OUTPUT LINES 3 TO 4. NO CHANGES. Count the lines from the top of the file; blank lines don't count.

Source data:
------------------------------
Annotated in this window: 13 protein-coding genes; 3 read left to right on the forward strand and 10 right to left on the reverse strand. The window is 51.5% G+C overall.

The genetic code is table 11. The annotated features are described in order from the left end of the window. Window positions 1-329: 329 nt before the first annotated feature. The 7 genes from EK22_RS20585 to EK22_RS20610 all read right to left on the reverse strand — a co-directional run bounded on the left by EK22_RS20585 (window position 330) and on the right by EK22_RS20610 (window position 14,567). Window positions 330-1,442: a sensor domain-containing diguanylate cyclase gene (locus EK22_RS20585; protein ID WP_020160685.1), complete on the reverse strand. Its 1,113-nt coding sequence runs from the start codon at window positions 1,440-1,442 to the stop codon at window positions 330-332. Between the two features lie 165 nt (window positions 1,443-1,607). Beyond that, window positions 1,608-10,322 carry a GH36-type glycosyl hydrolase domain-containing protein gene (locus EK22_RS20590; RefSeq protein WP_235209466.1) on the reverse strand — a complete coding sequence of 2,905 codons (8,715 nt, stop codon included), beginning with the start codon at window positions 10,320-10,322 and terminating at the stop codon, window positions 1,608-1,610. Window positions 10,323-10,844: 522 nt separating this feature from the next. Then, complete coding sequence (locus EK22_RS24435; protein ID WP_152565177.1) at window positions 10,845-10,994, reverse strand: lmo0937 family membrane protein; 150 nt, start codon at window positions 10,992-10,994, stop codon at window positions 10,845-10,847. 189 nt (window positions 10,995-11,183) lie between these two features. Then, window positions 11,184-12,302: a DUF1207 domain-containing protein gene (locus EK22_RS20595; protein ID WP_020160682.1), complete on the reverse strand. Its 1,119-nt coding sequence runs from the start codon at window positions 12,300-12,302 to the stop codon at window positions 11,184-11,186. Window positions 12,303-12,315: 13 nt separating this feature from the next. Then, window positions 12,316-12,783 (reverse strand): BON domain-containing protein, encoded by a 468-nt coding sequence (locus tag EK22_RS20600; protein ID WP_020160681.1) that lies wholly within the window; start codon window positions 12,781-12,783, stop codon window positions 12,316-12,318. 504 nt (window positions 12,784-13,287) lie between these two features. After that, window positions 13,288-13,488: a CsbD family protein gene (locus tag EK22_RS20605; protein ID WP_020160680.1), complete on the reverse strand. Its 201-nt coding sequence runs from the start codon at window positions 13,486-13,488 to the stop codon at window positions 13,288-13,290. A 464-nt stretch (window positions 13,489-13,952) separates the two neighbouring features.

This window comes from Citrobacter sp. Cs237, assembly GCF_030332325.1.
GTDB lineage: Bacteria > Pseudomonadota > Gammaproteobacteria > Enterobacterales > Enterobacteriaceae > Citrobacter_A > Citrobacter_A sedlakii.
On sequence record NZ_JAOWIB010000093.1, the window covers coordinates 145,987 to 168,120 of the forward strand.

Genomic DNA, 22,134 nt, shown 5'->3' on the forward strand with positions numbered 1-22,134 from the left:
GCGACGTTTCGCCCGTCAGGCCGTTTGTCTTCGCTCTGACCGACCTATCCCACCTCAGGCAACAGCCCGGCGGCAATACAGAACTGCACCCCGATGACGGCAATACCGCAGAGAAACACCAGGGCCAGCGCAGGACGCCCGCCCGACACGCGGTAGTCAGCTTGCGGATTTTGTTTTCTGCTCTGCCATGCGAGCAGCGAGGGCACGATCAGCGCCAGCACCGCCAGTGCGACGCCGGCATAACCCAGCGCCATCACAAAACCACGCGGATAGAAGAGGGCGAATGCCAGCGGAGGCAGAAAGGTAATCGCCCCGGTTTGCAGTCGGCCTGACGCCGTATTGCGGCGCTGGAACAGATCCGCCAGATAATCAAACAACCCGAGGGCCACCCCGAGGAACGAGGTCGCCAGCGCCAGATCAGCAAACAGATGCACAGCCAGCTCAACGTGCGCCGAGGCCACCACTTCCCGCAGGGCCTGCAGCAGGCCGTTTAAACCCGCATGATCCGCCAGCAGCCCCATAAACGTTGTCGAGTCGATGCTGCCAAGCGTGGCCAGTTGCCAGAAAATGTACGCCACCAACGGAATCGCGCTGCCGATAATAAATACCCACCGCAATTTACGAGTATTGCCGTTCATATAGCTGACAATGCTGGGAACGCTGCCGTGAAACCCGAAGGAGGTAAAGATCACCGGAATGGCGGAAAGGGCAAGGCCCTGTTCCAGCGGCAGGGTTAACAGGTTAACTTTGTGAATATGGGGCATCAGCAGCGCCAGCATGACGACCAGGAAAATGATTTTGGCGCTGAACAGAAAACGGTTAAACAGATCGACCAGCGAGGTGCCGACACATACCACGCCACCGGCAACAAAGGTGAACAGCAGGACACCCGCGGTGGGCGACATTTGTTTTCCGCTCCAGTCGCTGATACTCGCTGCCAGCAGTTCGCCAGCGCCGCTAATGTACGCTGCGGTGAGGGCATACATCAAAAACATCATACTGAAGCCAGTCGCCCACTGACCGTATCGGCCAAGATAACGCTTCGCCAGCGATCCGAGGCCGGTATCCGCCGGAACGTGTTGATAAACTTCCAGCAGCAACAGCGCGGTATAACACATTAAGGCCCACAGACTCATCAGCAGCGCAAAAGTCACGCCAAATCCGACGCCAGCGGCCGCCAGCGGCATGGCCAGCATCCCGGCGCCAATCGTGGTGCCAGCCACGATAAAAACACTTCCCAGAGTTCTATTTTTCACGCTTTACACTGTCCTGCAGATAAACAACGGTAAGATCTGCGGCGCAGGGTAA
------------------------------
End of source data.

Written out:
This window comes from Citrobacter sp. Cs237, assembly GCF_030332325.1.
GTDB lineage: Bacteria > Pseudomonadota > Gammaproteobacteria > Enterobacterales > Enterobacteriaceae > Citrobacter_A > Citrobacter_A sedlakii.